Aleksandr Fedotov (pilot)

Alexander Vasilyevich Fedotov (23 June 1932, Stalingrad, USSR – 4 April 1984, USSR) was a Soviet test pilot who was a Hero of the Soviet Union, Honoured Test Pilot of the USSR, Lenin Prize holder and Major-General of Aviation.

Aleksandr Vasilyevich Fedotov
Aleksandr Vasilyevich Fedotov.jpg
Born(1932-06-23)23 June 1932
Stalingrad, Soviet Union (now Russia)
Died4 April 1984(1984-04-04) (aged 51)
Moscow Region, Russia
AllegianceSoviet Union
RankMajor General of Aviation
AwardsHero of the Soviet Union
Lenin Prize


He was born on 23 June 1932 in the town of Stalingrad in the USSR in a family of Russian ethnicity.[1] During the Second World War he and his mother fled from the besieged Stalingrad. The Fedotov family returned to Stalingrad only after its liberation, but without Alexandrov's father, who fought on the front and died in battle Warsaw Uprising in 1944. In 1947 at the age of fifteen he completed the seven-year primary school and joined the 7th Specialised School of Air Armed Forces USSR.


Stela "Glory to Aviators" in Zhukovsky

Fedotov attended the Armavir Military Aviation School of Pilots at Armavir, Krasnodar Krai, Russia, graduating in 1952, and then became a flight instructor.

In 1958 he attended the Ministry of Industrial Aviation Test Pilot School at Zhukovsky. He graduated from the Moscow Aviation Institute in 1965.

From August 1958 to his death in 1984, he was a test pilot of the Mikoyan bureau. Fedotov participated in the tests of the MiG-19, MiG-21, MiG-23, MiG-25, MiG-27, MiG-29, MiG-31 and their modifications. For the first time in the country, he reached a speed corresponding to Mach 3.[2]

On E-166 and MiG-25 aircraft, he set 18 world aviation records (of which three are absolute), speed, dynamic ceiling, load capacity and climbing speed. In particular, he still owns the unaccounted flight altitude record (37,650 metres) for manned jet aircraft, established on 3 August 1977, on an experimental MiG-25M fighter.[3][4]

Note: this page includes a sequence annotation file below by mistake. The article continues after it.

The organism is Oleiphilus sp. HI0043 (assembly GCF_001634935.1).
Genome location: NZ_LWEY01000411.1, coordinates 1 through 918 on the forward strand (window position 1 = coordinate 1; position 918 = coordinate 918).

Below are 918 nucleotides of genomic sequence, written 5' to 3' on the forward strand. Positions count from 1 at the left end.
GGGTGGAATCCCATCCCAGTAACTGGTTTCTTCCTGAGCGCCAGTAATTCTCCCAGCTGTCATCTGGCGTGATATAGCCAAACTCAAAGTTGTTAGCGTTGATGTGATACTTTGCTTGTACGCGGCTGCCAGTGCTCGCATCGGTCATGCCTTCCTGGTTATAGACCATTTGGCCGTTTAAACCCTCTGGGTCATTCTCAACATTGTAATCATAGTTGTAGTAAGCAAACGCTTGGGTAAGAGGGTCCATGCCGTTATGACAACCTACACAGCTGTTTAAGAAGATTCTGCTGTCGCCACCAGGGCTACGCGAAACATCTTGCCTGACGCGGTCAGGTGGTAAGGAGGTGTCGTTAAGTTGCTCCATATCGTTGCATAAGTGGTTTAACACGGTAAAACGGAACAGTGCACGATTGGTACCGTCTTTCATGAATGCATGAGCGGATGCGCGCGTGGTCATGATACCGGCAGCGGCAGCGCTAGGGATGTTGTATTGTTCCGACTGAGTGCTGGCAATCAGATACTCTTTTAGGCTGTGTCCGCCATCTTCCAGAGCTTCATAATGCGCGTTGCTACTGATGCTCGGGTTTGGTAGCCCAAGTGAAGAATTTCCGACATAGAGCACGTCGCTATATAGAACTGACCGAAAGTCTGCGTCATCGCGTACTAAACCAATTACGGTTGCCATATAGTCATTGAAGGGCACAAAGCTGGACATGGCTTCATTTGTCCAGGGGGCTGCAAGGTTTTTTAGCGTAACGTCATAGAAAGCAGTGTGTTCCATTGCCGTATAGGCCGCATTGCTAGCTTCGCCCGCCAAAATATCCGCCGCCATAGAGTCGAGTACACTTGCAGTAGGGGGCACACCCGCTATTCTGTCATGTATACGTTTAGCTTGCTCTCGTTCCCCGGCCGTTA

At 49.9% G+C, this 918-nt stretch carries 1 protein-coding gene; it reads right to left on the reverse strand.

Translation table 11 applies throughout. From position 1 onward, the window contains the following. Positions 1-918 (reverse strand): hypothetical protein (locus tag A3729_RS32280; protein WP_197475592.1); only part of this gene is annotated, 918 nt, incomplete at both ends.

Fedotov lived in the city of Zhukovsky in the Moscow region.

He died on 4 April 1984, during a test flight on the MiG-31, together with the test navigator V.S. Zaitsev. In that flight there was a false alarm indication of the emergency fuel reserve system, and Fedotov decided to land. Believing that there was little fuel on the plane, he made a sharp manoeuver, but the heavy, fuel-filled airplane rolled over and dived into the ground. Neither Fedotov nor Zaitsev survived.

He was buried at the Bykov cemetery of the city of Zhukovsky.[5]

His honors included being awarded Major-General of Aviation (1983), Honored Coach of the USSR (1976), master of sports of international class (1975), Honoured Test Pilot of the USSR (1969), and Hero of the Soviet Union (1966). He was awarded the FAI Gold Air Medal in 1975,[6] and the Lenin Prize in 1981. He was awarded two Orders of Lenin, the Order of the Red Banner, the Red Banner of Labour and medals.


See alsoEdit


  1. ^ Герои Страны
  2. ^ "Alexander Vasilyevich Fedotov Archives".
  4. ^ "Biographies of Astronaut and Cosmonaut Candidates: Aleksandr Fedotov".
  5. ^ "On this day in history: Alexandr Fedotov flies into the record books". 30 August 2017.
  6. ^ Cowan, Cliff (September 22, 1975). "World's Fliers Drop Into Ottawa". The Ottawa Journal. Ottawa, Ontario. p. 3 – via
  7. ^ Знаменская, Наталья, ed. (2002). ШЛИ со временем [ShLI in Time] (in Russian) (2 ed.). Жуковский: ООО "Редакция газеты "Жуковские вести". p. 400.